U.S. Cellular offered additional details on its next-generation LTE network yesterday when a company executive said it would begin testing early next year. According to Steven Campbell, CFO and executive vice president, the regional carrier will select its first trial market in late 2011 with full commercial deployment following in 2012. Campbell made the remarks while speaking at the Wells Fargo Technology, Media & Telecom Conference in New York.
It's a big day Dialed In for as we hit our 150th episode, Bonnie makes it back to San Francisco for a special visit, and Jessica marks the day before her birthday. We also have a lot to get through today as the usual preholiday deluge of new phones is reaching its height. As it always does, Samsung is spinning out the most new models with six handsets unveiled in just the last week. Also in the podcast, Jessica examines the minimum requirements for an Android phone, Nicole polls readers on what kind of keybaord they prefer, the first … Read more
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Though CNET's always been here to rate the latest cell phones, your handset is only half the story in the search for a great wireless experience. Strong coverage from your carrier is equally important, but finding that reception, and keeping it, isn't easy.
That's why we've partnered with Root Metrics to create a unique tool that can help you check reception strength and make a carrier decision. You might have already discovered the tool when browsing any CNET cell phone review (look for the &… Read more
A month after announcing a customer loyalty program called the Belief Project, U.S. Cellular has found another way to reward subscribers: a new data plan that costs $69.99 a month for 5GB of data with unlimited messaging and free GPS navigation.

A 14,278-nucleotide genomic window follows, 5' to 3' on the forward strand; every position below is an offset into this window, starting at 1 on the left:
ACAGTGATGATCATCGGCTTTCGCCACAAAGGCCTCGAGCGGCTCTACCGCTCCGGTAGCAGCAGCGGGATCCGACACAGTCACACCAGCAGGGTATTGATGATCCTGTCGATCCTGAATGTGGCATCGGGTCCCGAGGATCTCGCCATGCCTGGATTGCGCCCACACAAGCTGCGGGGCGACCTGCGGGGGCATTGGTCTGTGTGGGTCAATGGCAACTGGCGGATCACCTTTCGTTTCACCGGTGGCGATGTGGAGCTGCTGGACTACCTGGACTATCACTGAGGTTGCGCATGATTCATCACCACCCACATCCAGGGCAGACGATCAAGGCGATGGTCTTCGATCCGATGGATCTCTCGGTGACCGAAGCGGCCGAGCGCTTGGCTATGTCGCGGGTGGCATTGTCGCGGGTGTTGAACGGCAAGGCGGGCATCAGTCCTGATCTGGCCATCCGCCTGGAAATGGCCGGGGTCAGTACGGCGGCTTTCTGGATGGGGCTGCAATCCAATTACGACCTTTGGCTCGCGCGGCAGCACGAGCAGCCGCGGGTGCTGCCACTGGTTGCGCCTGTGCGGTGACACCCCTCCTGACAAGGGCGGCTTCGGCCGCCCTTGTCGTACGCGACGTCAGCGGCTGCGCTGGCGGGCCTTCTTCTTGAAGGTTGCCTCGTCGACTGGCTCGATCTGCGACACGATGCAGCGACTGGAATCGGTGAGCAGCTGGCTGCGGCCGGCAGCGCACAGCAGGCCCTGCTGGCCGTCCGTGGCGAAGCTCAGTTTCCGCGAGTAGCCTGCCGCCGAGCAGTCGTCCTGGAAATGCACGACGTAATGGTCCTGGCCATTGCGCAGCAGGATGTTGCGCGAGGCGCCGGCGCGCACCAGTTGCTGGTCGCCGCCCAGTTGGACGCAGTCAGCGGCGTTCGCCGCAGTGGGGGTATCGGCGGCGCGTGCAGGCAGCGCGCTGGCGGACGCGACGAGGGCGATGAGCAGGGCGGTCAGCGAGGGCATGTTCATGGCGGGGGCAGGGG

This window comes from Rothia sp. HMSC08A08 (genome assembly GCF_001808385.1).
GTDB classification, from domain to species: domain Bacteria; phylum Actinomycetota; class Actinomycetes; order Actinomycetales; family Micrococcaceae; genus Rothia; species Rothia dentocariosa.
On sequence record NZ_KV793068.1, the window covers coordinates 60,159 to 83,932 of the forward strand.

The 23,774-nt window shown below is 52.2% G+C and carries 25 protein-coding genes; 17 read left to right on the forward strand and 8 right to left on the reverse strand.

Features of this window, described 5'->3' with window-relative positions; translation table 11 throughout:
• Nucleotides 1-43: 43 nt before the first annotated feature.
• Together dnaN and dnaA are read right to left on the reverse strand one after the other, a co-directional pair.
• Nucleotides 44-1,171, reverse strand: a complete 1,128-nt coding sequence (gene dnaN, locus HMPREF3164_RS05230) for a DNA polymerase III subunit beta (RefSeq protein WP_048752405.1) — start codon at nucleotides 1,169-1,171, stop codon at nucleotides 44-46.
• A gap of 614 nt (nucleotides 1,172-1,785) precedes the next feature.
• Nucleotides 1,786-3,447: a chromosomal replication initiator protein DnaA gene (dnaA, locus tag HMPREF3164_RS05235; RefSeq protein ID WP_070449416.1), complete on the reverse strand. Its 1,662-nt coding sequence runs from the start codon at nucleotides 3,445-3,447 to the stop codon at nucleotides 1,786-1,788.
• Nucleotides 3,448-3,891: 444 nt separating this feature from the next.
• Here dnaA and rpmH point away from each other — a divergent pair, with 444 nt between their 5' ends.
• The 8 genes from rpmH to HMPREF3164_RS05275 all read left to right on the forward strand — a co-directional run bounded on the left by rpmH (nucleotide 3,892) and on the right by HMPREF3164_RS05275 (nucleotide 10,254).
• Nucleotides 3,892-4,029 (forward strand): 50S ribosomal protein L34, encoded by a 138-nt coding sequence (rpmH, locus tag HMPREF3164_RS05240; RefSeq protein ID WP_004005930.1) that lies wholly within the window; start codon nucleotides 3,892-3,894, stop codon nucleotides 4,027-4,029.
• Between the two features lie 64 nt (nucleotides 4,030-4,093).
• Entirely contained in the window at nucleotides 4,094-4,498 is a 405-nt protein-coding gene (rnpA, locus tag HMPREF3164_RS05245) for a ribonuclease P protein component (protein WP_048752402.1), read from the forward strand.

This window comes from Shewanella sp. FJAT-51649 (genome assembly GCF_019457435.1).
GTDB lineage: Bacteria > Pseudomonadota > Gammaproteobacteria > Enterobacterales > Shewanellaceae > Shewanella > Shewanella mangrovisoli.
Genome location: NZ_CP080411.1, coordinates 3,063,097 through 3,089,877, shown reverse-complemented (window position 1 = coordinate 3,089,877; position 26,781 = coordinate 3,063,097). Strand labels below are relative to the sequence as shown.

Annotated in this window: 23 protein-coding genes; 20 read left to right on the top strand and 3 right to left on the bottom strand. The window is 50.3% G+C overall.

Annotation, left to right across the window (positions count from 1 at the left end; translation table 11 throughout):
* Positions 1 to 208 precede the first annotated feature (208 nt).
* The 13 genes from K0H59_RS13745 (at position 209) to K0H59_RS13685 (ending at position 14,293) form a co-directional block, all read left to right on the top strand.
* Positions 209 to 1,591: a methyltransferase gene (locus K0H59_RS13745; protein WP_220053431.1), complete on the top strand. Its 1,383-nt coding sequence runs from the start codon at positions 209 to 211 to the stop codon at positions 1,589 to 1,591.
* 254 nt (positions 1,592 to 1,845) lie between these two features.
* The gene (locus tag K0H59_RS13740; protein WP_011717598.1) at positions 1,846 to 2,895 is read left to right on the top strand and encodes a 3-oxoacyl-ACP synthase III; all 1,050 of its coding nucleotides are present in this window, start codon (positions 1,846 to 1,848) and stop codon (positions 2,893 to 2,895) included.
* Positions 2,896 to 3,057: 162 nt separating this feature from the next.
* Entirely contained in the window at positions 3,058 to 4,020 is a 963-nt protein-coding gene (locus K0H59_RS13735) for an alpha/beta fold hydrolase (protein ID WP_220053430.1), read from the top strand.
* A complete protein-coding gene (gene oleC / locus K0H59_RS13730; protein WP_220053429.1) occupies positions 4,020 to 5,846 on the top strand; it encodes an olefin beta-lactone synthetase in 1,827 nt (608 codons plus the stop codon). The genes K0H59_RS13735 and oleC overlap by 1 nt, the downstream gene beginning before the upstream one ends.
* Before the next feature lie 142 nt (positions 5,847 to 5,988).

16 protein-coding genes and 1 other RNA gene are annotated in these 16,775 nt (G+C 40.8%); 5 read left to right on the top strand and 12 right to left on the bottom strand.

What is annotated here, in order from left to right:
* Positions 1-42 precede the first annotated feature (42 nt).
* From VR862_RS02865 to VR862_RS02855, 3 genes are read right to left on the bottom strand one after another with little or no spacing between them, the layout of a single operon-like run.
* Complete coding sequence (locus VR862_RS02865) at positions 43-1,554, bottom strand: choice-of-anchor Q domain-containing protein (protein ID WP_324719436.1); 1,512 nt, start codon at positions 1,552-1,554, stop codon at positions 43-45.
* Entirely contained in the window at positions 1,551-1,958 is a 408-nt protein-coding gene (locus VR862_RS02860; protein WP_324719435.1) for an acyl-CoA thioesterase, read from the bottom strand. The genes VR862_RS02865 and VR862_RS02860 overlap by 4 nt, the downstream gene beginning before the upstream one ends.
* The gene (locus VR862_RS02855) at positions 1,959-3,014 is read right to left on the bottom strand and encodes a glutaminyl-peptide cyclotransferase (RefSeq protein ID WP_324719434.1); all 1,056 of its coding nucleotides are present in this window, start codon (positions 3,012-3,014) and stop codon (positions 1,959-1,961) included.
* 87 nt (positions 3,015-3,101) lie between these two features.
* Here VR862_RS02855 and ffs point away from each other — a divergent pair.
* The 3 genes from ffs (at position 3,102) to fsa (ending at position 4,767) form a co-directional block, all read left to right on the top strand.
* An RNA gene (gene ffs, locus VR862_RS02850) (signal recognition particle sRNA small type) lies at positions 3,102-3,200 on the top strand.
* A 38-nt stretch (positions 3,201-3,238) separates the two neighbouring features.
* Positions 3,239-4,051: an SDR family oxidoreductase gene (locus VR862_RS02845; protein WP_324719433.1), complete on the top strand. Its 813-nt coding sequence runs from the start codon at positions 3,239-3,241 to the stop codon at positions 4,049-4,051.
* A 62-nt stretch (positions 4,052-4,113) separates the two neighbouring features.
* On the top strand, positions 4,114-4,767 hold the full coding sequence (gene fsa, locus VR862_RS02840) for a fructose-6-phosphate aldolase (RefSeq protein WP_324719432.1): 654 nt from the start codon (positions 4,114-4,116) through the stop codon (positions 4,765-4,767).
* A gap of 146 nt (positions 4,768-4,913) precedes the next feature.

The plan includes 450 voice minutes with free incoming calls, free nights and weekends, and free mobile-to-mobile calls. The plan is called Primary Plus and is designed for those new to smartphones as well as data-hungry customers.
If you prefer a family plan, U.S. Cellular offers two: the Essential Plus Family Plan that offers two lines … Read more
As promised, Sprint and its partner Clearwire turned on 4G service in all five boroughs of New York City on Monday, as well as five other markets: Tampa, Fla., Trenton and New Brunswick, N.J., and Hartford and New Haven, Conn.
Now, owners of 4G devices, such as the HTC Evo 4G and Samsung Epic 4G, can take advantage of Clear's WiMax network, which promises average download speeds of 3Mbps to 6Mbps with bursts of up to 10Mbps. We just fired up the Samsung Epic 4G here in Midtown Manhattan and were able to connect to the network with … Read more
If you live in the United States and have used your cell phone on a European holiday, it's very likely you became acquainted with Orange. I'm not talking about the color or the fruit, but rather the cell phone carrier.
Incorporated in 1994 and now a division of France Telecom, Orange is the fifth largest telecom operator in the world with both wireless and fixed data networks. That's not a small feat by any means, particularly when you consider that the company employs 166,384 people and serves 182 million customers in 32 countries. What's more, it also serves as a roaming partner for U.S. GSM carriers.
Up until this week, the main thing I knew about Orange was that it was the debut iPhone carrier in France. On Wednesday, however, I had the opportunity to talk with Olaf Swantee, Orange's executive vice president of operations for Europe and sourcing. Born in the Netherlands, but now with a home in Switzerland and an office in London, Swantee oversees Orange's business in 11 countries in Europe and the Caribbean. Swantee was candid and informative as we discussed wireless growth in developing countries and whether cell phone networks in Europe really are that much better than in the United States.
Q: What is your business focused on right now? A: It's much more about retention than acquiring new customers. First, we're focusing on after-sales services like customer care to make sure that our existing customers stay with us and spend more money with us.